Centralized, tailored decisions needed to avoid CRE crisis

Minneapolis’ historic North Loop neighborhood

Carmichael Lynch is a venerable advertising agency that occupies the top four floors (plus has exclusive rooftop use) of the Wyman Partridge building in Minneapolis’s North Loop Historic District. This year, the company was named a “Best Place to Work” by Ad Age magazine. On its website, the agency describes its value proposition as a consequence of “gathering the best of all disciplines under one roof.” 

I know two of the nearly 250 people who work at Carmichael Lynch; these individuals and their colleagues have been working from home since March with no plans to return to their on-trend, open-floor-plan downtown office space anytime soon. I shudder when I think of all the resources CL has directed toward maintaining this beautiful empty space; I imagine its management team is readying a plan to operate with less square footage in the future. They wouldn’t be the only ones.

A white paper on the challenges facing commercial real estate published this spring by McKinsey & Company argues that the imperative to physically distance from our workplace colleagues due to the coronavirus has changed the demand for many types of space, creating an “unprecedented crisis for the real estate industry.” It estimates the enterprise value of real estate assets has fallen 25 percent or more across all sectors, and dropped much lower in specific ones.

Landlords across sectors are now preparing for tenants to ask for lease concessions or abatement. And while it may be easier for real estate companies to implement one policy across all properties, McKinsey advises such decisions be made on a case-by-case basis, with consideration given to tenant safety, price point in the market, tenant renewal probability, tenant default probability, local regulations, and the potential for reputation harm.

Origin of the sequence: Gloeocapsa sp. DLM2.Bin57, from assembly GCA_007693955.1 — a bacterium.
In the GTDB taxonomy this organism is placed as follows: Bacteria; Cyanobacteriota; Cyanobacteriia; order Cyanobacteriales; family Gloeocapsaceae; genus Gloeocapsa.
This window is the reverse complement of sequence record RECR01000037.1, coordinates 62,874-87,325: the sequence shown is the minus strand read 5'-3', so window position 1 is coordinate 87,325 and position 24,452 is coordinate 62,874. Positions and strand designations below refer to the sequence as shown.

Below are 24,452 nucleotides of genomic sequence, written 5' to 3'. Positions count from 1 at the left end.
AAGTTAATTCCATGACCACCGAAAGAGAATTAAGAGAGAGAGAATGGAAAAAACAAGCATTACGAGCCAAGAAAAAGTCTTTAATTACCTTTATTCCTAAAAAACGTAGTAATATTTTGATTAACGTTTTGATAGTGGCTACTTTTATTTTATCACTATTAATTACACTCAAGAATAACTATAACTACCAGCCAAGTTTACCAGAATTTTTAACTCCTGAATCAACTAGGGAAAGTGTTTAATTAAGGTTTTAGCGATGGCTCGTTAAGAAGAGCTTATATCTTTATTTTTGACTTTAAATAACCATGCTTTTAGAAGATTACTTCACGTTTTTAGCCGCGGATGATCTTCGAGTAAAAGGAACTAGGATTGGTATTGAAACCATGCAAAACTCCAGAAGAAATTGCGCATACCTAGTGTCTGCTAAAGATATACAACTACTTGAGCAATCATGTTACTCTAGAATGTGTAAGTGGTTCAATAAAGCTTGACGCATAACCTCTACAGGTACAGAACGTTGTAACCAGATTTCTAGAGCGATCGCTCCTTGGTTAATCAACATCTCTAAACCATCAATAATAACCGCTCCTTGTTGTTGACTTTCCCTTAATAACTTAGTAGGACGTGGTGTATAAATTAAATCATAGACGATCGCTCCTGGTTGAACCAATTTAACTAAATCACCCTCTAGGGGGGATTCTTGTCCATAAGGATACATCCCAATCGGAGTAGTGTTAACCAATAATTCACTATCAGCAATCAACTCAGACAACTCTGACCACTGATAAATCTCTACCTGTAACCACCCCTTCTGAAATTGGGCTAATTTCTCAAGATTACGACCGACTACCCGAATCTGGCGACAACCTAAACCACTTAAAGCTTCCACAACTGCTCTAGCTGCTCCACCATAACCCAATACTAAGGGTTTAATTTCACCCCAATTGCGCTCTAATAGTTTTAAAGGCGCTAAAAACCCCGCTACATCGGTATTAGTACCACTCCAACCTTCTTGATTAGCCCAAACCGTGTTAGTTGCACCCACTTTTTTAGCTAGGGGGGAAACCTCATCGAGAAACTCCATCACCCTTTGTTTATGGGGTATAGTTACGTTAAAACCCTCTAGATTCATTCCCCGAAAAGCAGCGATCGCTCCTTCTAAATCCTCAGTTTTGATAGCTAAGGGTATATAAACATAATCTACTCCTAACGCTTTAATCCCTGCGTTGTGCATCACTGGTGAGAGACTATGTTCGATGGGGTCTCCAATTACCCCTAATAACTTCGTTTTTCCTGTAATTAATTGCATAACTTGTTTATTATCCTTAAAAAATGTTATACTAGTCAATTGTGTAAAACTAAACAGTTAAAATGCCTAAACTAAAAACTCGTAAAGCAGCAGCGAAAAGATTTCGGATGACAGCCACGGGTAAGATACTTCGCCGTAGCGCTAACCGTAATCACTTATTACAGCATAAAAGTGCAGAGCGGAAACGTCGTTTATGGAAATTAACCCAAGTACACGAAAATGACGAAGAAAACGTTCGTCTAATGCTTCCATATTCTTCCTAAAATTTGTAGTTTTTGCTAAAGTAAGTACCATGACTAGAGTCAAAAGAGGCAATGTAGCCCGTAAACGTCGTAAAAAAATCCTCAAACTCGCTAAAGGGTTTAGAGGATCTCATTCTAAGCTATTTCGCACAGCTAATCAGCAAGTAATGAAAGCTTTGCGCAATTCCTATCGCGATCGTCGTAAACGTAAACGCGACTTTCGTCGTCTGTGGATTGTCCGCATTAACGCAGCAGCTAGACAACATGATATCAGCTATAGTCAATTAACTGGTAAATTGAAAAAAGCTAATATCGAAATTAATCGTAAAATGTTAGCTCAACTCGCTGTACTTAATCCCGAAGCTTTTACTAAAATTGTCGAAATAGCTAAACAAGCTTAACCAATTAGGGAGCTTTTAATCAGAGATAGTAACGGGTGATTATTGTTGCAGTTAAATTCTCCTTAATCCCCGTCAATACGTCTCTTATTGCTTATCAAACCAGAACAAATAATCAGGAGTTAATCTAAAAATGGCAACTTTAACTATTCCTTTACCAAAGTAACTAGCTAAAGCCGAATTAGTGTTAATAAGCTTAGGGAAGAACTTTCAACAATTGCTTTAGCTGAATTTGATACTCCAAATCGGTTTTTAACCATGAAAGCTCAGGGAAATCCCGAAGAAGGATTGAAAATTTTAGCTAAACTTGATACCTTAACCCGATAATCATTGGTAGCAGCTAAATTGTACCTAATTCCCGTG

The consulting firm also advises real estate companies to centralize its cash management, acknowledging that in pre-COVID times, decisions impacting cash flow have typically been made at the property level. The report states: “All levels of management — including those at the property level and company level — are beginning to identify efficiency levers and when to pull them based on the underlying performance of properties and the business as a whole. In the past, few properties and companies took a lean-enterprise mentality toward capital and operating expenses. Those that do adopt lean practices and eliminate efficiencies can buy themselves time to work through the uncertainty.”

In our July edition, we reported first quarter commercial real estate lending figures, as seen nationally. CRE loans were up 7.6 percent at banks with less than $500 million in assets, up 9.6 percent for banks with between $500 million and $1 billion in assets, and up 11.2 percent for banks with between $1 billion and $5 billion in assets to the same period in 2019. I expect second quarter CRE numbers will tell a vastly different story.